Alan Gomez of USA Today files a report from Tuesday’s Miami-Dade County budget meetings. writing how local residents are growing increasingly frustrated that “government and power officials haven’t yet gotten the region completely up and running.”
“In the days after the storm, families went hungry, elders suffered from the heat, people with diabetes were desperately asking for ice for their insulin, and the level of need was reprehensible,” said Andrea Mercado, executive director of the New Florida Majority, a group that organizes political campaigns focused on poor and minority communities. “It didn’t need to be this way.”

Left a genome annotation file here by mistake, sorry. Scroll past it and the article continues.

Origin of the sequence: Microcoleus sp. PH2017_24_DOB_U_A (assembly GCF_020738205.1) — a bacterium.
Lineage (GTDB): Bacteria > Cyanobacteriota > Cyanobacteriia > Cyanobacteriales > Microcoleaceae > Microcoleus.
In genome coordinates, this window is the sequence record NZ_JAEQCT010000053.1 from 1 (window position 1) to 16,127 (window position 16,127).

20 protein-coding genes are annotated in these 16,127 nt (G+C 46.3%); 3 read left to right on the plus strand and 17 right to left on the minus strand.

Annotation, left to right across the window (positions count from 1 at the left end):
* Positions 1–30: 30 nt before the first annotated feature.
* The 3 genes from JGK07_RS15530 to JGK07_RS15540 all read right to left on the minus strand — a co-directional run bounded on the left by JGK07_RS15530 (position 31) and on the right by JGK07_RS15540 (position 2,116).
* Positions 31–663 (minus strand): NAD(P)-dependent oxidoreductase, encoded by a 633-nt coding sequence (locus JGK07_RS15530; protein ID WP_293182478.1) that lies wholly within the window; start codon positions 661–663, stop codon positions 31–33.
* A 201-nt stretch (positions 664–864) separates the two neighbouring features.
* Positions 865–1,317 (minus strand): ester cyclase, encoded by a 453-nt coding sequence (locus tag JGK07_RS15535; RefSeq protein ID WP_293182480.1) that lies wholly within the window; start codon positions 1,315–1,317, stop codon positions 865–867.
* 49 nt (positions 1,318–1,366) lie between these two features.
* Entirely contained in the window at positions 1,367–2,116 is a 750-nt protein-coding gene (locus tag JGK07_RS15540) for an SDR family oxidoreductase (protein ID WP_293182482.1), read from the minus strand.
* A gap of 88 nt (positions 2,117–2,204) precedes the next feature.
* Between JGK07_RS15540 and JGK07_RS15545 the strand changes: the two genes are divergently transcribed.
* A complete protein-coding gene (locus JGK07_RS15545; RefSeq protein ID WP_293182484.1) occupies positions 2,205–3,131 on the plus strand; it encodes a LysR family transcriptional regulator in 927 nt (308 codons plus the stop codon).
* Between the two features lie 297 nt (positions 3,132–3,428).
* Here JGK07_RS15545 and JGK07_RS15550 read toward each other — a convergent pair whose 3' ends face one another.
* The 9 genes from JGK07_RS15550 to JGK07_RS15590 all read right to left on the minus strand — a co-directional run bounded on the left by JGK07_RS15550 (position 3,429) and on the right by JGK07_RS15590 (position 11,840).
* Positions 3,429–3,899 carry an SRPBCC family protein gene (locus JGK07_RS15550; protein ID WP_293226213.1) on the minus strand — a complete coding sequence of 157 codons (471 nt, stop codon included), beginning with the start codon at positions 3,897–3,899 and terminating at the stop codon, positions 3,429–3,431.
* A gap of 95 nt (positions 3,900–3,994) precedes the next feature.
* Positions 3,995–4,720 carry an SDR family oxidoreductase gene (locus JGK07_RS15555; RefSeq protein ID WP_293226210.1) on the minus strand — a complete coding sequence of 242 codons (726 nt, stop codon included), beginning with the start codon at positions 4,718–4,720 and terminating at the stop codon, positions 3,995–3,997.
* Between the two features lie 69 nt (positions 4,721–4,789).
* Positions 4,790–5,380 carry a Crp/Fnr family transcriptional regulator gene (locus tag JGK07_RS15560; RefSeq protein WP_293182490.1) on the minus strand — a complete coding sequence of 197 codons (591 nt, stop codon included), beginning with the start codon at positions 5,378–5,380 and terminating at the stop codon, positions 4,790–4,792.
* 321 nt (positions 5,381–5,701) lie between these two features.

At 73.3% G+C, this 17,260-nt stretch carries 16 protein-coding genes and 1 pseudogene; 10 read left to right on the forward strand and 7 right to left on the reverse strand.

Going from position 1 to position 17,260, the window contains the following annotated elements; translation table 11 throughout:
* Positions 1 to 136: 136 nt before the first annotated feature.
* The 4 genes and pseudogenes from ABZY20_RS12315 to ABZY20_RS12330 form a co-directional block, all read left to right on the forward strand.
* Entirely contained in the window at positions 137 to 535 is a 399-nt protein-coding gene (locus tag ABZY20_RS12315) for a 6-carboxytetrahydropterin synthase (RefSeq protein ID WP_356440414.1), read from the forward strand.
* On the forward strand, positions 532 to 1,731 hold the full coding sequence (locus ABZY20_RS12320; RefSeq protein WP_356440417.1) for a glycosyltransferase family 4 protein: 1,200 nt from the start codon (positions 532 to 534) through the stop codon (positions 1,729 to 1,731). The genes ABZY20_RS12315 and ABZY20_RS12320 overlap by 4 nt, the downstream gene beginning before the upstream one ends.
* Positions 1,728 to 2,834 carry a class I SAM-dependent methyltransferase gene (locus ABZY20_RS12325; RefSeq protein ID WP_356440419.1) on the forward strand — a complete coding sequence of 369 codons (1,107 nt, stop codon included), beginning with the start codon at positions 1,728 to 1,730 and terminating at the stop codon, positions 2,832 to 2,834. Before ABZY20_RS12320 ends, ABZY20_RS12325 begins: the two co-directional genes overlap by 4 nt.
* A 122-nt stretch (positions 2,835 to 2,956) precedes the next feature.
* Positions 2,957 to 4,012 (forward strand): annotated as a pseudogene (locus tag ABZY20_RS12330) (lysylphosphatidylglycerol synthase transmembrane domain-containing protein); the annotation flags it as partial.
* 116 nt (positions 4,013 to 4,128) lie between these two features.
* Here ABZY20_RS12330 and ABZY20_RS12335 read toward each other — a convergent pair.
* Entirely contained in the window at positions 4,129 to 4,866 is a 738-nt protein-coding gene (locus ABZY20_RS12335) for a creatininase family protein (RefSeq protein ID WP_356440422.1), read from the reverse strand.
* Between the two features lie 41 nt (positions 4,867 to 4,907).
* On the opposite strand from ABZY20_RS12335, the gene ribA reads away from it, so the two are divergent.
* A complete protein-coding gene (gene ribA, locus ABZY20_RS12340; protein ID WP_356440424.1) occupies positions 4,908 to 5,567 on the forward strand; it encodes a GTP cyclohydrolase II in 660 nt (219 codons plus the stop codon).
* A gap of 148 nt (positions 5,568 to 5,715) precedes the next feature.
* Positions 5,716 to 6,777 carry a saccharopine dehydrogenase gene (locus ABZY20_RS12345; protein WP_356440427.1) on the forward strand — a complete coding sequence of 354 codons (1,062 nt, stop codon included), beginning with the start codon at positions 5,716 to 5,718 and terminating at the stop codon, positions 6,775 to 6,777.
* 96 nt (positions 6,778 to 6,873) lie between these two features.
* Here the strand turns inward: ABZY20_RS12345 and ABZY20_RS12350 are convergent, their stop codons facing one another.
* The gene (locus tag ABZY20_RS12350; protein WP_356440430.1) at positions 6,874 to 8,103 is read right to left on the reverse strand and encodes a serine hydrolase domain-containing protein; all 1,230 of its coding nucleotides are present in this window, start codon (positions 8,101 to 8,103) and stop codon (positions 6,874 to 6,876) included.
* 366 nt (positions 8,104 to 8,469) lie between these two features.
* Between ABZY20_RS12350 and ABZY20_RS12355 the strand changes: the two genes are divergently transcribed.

Valencia Gunder echoed those concerns. The community activist estimates that she coordinated 200 volunteers who helped hammer plywood on people’s windows and delivered food and water to poor neighborhoods. She pleaded with commissioners to stop congratulating themselves over their hurricane response and start scrutinizing the gaps in their response that has still left some people without help.
“I do not know the complete protocol for emergency response after a storm, but I really believe that it needs to be revisited now,” Gunder said. “We need to revisit every plan, turn over every page.”